Acharming, well-done telepic revolving around a frazzled Delta Burke, "Dayo" is full of Disney "magic" and above-average performances. Telefilm is enjoyable for adults who want some escape from "60 Minutes," but it's doubtful if children will glean much from the well-written script.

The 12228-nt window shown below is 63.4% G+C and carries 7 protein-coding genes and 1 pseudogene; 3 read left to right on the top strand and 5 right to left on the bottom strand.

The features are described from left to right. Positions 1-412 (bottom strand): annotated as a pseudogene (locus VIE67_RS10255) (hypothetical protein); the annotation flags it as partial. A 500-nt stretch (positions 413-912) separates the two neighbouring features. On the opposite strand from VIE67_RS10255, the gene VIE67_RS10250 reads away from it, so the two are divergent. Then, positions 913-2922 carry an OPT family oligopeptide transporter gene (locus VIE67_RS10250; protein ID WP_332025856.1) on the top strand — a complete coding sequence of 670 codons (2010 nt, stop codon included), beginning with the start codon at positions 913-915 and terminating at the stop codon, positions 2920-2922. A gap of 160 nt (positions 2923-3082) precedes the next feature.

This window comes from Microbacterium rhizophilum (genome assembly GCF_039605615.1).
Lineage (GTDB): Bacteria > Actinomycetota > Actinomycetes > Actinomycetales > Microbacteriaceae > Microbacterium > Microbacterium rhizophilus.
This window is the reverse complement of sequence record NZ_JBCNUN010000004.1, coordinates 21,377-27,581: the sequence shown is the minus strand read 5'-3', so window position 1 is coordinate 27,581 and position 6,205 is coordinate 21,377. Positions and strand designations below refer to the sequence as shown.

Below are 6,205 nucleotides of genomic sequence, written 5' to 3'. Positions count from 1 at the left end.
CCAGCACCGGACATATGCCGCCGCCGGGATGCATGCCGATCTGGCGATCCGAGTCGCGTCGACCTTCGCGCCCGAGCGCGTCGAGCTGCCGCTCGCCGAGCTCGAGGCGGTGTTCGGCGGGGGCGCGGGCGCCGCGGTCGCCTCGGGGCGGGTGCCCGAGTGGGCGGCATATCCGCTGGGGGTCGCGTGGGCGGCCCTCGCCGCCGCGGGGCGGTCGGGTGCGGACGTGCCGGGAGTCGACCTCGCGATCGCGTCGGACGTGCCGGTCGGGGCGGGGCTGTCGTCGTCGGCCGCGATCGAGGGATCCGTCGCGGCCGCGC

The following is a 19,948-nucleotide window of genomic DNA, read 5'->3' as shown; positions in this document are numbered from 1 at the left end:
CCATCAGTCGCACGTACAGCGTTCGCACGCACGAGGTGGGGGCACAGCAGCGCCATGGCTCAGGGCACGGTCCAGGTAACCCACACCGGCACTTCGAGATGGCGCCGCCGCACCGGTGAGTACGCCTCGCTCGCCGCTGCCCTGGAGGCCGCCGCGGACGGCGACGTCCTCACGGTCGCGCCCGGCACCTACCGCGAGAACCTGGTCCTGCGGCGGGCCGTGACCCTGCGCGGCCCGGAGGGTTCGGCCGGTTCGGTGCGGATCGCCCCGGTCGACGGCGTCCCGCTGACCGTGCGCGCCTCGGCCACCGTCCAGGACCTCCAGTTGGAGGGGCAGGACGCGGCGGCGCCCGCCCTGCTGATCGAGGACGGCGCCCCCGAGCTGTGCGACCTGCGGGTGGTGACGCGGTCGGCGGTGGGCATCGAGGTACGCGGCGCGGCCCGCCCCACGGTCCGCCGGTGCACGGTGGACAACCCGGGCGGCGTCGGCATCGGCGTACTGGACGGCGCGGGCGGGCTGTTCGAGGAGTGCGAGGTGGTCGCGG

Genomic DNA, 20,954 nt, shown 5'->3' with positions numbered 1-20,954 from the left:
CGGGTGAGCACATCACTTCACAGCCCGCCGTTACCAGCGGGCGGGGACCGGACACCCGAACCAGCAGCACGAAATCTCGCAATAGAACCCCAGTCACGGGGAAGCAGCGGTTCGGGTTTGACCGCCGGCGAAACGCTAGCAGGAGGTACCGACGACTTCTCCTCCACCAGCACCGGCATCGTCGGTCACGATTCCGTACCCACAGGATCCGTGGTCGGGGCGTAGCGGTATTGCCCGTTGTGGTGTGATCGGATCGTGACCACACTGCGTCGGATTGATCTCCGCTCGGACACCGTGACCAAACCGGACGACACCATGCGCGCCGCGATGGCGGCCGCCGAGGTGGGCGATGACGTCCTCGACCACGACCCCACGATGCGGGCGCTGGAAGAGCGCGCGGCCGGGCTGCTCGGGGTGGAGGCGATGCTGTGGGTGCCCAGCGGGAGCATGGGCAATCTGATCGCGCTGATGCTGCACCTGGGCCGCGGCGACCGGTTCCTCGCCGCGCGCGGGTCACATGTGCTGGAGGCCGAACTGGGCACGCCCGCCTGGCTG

Acharming, well-done telepic revolving around a frazzled Delta Burke, “Dayo” is full of Disney “magic” and above-average performances. Telefilm is enjoyable for adults who want some escape from “60 Minutes,” but it’s doubtful if children will glean much from the well-written script.Burke and her brother (David Packer) work with their dad (Fred Dalton Thompson) in the family business. She’s quietly successful in being the true power in the company, though Thompson gives much of the credit to Packer. Burke just keeps her mouth shut and covers up for him. Packer is the little brother who usurped the family attention from Burke when he was born. It is obvious that he is dad’s favorite; it’s obvious as well that dad is very sexist in his views. This has chafed Burke all her life, and in the past she had compensated by inventing “Dayo,” her imaginary friend. Burke also finds out she is pregnant. Since she is ambivalent about motherhood, she keeps the news to herself and stresses out. Dayo then reappears and throughout the rest of the telepic helps her cope and recognize her inner strength and worth. The rest of the family comes to recognize her value too. Burke turns in a versatile, sympathetic portrayal, with the proper comic touches, of a woman on the edge — goodbye to Suzanne Sugarbaker forever! Pretty North Carolina beach locations are taken advantage of, and the rest of the tech credits are excellent.